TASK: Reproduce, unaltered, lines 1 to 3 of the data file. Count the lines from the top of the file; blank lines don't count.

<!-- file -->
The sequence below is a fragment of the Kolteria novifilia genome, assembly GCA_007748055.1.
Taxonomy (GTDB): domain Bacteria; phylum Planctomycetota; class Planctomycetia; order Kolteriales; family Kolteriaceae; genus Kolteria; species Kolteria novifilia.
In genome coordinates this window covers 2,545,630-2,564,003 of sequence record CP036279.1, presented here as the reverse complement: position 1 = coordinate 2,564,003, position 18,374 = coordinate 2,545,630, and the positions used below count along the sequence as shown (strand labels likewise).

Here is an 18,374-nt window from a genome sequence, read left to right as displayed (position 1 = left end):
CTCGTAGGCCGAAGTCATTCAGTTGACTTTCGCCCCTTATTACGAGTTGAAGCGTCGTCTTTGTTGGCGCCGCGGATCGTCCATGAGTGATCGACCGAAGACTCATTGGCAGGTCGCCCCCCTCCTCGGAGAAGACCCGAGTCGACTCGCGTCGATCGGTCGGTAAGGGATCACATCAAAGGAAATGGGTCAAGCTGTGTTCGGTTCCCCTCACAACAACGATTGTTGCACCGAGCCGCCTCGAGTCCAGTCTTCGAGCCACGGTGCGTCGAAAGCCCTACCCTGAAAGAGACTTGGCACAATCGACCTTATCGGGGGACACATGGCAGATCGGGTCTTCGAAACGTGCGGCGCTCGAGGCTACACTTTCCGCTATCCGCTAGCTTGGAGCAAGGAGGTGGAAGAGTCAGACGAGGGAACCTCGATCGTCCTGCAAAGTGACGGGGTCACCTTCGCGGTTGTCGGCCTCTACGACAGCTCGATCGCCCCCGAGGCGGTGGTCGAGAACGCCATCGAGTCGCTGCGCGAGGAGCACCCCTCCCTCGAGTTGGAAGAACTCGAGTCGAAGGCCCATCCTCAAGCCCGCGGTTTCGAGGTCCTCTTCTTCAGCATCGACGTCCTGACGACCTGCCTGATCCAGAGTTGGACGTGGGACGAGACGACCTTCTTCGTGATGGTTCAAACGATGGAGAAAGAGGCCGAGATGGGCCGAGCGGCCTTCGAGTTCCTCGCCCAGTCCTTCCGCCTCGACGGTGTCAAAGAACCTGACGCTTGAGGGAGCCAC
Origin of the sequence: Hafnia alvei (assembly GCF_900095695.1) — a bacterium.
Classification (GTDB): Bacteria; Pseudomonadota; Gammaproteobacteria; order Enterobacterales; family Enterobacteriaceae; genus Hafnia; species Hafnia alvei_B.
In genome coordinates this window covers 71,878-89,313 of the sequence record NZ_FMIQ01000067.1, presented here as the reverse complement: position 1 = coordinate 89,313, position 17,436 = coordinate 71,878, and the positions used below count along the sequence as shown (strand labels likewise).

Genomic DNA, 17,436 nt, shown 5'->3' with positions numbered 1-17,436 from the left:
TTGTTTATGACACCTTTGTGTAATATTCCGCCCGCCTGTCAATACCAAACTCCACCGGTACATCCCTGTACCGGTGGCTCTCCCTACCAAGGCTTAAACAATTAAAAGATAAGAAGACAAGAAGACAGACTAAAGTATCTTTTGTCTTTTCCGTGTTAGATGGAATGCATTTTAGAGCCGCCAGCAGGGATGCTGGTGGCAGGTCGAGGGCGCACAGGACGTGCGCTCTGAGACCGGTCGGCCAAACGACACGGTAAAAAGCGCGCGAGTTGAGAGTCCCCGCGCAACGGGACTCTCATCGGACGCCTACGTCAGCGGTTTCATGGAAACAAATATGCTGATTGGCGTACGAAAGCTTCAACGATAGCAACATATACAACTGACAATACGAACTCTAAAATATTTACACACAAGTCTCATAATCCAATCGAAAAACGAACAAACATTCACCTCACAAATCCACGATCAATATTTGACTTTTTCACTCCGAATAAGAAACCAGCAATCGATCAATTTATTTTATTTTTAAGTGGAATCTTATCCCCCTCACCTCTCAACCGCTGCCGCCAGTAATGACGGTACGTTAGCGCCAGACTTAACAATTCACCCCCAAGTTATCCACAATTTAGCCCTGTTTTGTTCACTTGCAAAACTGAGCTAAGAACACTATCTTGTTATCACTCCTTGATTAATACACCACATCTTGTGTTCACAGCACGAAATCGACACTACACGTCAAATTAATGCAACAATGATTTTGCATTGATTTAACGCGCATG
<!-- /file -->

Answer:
The sequence below is a fragment of the Kolteria novifilia genome, assembly GCA_007748055.1.
Taxonomy (GTDB): domain Bacteria; phylum Planctomycetota; class Planctomycetia; order Kolteriales; family Kolteriaceae; genus Kolteria; species Kolteria novifilia.
In genome coordinates this window covers 2,545,630-2,564,003 of sequence record CP036279.1, presented here as the reverse complement: position 1 = coordinate 2,564,003, position 18,374 = coordinate 2,545,630, and the positions used below count along the sequence as shown (strand labels likewise).